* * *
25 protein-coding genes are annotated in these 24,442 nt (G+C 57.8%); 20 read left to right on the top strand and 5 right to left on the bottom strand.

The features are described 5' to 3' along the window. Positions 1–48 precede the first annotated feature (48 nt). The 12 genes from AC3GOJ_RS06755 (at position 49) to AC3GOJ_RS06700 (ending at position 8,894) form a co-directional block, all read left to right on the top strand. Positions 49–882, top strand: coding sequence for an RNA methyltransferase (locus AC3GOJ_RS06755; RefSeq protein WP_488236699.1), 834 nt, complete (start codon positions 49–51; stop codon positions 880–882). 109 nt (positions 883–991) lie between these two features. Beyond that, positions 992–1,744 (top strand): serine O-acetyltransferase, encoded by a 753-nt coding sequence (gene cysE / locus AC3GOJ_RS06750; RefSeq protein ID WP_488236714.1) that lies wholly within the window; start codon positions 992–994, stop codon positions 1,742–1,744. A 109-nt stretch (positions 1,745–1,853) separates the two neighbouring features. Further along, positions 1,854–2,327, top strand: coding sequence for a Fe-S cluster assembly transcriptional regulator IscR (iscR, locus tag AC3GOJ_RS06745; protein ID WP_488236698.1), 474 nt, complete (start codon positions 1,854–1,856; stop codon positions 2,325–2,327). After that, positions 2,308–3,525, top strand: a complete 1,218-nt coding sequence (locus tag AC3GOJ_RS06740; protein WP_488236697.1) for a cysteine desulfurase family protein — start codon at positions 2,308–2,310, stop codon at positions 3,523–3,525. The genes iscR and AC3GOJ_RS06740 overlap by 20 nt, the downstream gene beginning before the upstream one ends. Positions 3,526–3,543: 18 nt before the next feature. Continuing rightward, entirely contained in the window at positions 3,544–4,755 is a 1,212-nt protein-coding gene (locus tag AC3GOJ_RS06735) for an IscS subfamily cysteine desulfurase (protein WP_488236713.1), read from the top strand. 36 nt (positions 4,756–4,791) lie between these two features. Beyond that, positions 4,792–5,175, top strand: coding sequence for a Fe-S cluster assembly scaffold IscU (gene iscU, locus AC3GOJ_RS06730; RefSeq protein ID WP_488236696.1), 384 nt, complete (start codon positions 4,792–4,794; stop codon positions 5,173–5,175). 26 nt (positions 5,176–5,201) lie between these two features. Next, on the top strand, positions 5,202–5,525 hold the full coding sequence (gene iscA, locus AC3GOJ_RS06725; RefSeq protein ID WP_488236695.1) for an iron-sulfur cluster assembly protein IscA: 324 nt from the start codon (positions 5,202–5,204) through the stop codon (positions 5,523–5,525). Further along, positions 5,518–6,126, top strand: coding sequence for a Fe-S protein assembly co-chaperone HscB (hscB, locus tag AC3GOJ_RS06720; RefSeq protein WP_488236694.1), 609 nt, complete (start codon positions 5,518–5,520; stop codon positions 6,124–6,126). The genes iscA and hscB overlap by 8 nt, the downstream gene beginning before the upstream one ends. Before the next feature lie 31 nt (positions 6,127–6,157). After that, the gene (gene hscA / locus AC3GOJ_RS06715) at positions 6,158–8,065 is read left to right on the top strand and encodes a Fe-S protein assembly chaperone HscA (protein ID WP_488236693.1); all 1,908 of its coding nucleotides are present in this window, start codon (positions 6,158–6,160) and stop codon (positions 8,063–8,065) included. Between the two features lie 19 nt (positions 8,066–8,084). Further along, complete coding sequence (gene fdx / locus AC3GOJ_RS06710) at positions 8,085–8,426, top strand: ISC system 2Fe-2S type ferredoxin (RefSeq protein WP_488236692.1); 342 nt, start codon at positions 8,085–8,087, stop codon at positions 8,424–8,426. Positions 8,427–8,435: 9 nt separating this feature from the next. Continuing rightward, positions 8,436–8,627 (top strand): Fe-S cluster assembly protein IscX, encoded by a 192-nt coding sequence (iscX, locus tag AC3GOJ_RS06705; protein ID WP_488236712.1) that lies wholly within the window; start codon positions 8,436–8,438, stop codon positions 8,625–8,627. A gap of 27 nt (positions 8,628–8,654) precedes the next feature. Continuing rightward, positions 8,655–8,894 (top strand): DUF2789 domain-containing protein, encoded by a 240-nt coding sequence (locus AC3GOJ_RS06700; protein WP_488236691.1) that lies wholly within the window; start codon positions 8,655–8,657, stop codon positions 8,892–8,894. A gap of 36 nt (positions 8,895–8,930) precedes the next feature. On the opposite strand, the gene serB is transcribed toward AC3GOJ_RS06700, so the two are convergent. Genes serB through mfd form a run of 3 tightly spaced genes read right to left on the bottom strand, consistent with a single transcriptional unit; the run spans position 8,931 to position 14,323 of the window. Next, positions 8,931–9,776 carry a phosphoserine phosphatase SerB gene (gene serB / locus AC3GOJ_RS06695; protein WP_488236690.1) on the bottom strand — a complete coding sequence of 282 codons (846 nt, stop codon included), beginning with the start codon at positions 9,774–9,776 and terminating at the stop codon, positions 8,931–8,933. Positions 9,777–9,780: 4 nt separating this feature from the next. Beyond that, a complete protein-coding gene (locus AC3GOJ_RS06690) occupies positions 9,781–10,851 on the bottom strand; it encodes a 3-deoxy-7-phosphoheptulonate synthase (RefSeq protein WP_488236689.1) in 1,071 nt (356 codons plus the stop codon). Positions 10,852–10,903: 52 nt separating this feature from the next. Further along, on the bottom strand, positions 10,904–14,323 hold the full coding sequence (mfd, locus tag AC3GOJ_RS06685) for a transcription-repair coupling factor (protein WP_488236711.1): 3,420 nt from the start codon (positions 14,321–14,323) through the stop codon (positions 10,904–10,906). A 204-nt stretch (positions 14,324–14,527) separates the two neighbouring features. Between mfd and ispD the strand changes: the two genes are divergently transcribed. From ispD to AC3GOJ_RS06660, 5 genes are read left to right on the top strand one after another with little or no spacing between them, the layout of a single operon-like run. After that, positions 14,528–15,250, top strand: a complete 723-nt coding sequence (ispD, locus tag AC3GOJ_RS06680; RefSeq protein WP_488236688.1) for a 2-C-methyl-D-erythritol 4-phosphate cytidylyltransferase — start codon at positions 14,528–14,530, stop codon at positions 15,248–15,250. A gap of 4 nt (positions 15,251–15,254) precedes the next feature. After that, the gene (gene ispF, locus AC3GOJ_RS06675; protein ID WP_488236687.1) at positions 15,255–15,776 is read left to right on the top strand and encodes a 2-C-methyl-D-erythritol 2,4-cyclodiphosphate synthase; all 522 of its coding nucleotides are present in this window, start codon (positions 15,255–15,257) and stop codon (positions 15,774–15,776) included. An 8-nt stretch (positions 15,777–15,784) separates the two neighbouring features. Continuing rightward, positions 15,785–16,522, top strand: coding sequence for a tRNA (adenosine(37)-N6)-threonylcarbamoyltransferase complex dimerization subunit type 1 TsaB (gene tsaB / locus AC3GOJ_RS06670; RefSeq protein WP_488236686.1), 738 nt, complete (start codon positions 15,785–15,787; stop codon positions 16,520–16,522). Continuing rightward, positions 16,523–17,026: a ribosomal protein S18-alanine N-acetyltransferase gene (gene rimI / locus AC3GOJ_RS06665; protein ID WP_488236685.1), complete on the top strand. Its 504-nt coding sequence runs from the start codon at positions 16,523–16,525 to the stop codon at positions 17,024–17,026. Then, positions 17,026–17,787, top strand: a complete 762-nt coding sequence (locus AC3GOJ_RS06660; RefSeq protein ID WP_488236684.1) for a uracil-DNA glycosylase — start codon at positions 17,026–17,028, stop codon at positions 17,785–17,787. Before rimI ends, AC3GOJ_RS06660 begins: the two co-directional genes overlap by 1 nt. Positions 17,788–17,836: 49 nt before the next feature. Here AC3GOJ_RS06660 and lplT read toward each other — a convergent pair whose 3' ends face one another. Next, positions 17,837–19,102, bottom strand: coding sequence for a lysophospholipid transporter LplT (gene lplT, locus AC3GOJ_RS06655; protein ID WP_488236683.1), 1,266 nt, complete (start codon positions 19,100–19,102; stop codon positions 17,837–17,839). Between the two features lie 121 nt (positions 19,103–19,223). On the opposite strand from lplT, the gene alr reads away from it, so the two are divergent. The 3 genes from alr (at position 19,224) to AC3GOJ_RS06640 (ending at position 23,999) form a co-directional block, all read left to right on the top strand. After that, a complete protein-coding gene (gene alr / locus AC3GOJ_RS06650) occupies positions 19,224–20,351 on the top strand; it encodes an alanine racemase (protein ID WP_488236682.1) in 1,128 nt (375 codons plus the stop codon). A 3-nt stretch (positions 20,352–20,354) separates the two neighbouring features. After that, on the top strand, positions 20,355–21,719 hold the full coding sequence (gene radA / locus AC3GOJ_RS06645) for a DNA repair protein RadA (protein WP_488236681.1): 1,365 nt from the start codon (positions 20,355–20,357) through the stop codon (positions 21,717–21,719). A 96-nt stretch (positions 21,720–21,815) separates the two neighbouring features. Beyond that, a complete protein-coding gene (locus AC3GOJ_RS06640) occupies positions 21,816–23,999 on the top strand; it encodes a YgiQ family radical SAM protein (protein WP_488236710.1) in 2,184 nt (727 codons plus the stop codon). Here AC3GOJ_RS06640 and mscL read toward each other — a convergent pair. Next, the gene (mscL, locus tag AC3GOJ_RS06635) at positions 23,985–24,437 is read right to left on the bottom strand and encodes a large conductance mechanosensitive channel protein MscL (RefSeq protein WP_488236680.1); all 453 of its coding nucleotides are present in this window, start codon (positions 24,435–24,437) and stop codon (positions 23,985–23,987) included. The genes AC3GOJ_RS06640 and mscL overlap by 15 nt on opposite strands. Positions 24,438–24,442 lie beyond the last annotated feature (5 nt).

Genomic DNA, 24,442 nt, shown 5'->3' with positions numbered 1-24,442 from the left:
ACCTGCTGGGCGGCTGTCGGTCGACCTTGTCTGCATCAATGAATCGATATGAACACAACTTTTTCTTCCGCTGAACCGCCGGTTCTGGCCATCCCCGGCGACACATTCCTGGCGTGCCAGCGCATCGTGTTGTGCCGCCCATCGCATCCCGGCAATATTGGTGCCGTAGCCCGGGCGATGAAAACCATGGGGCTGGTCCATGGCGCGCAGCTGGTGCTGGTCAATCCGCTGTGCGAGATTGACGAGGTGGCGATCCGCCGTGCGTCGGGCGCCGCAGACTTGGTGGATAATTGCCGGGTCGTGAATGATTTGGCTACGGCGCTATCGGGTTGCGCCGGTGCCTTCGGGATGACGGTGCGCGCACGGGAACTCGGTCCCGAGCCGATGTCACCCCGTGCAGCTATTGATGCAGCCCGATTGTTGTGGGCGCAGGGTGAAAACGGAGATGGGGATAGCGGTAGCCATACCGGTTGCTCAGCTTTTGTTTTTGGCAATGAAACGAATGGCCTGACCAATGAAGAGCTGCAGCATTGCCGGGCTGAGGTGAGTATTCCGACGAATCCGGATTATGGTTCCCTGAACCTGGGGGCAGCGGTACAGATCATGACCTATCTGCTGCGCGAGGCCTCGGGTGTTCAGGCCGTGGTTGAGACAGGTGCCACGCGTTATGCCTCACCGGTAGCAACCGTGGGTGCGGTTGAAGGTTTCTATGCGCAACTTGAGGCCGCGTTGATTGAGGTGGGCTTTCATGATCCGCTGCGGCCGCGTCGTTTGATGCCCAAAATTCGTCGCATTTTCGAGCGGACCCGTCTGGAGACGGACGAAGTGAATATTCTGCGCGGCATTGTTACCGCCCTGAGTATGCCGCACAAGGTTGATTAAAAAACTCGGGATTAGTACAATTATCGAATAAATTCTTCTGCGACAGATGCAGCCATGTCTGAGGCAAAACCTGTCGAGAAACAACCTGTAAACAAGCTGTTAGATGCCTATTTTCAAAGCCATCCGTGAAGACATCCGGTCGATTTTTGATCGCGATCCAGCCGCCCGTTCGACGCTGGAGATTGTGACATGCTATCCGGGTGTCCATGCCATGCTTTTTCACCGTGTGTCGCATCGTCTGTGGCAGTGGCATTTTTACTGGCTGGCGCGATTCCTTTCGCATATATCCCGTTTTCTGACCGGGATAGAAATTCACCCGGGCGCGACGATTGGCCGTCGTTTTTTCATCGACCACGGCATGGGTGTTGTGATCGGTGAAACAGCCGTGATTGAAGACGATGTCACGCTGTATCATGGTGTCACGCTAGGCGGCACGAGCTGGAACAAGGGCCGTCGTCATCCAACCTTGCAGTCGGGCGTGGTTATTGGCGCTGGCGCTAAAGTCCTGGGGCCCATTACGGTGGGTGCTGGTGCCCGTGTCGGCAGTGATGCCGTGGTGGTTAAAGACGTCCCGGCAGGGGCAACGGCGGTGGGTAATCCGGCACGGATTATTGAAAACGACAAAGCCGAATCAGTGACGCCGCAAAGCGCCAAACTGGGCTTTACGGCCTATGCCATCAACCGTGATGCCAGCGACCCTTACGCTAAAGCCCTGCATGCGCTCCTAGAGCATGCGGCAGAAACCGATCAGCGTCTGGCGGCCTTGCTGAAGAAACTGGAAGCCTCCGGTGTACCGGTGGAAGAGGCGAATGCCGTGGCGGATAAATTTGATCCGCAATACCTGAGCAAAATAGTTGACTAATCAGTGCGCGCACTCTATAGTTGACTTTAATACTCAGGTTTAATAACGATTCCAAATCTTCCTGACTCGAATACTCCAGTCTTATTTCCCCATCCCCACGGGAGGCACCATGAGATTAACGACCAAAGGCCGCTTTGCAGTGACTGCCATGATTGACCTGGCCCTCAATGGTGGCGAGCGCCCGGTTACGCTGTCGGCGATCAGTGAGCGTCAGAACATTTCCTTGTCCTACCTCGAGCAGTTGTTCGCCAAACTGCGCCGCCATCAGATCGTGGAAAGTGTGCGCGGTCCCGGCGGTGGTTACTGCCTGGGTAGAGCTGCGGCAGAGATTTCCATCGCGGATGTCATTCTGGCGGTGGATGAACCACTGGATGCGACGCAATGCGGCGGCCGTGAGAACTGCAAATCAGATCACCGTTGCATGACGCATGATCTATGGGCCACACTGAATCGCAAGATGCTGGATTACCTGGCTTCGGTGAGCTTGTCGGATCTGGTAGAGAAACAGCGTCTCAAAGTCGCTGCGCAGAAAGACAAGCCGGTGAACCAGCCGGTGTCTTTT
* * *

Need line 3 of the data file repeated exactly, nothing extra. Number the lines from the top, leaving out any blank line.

Genomic DNA, 24,442 nt, shown 5'->3' with positions numbered 1-24,442 from the left: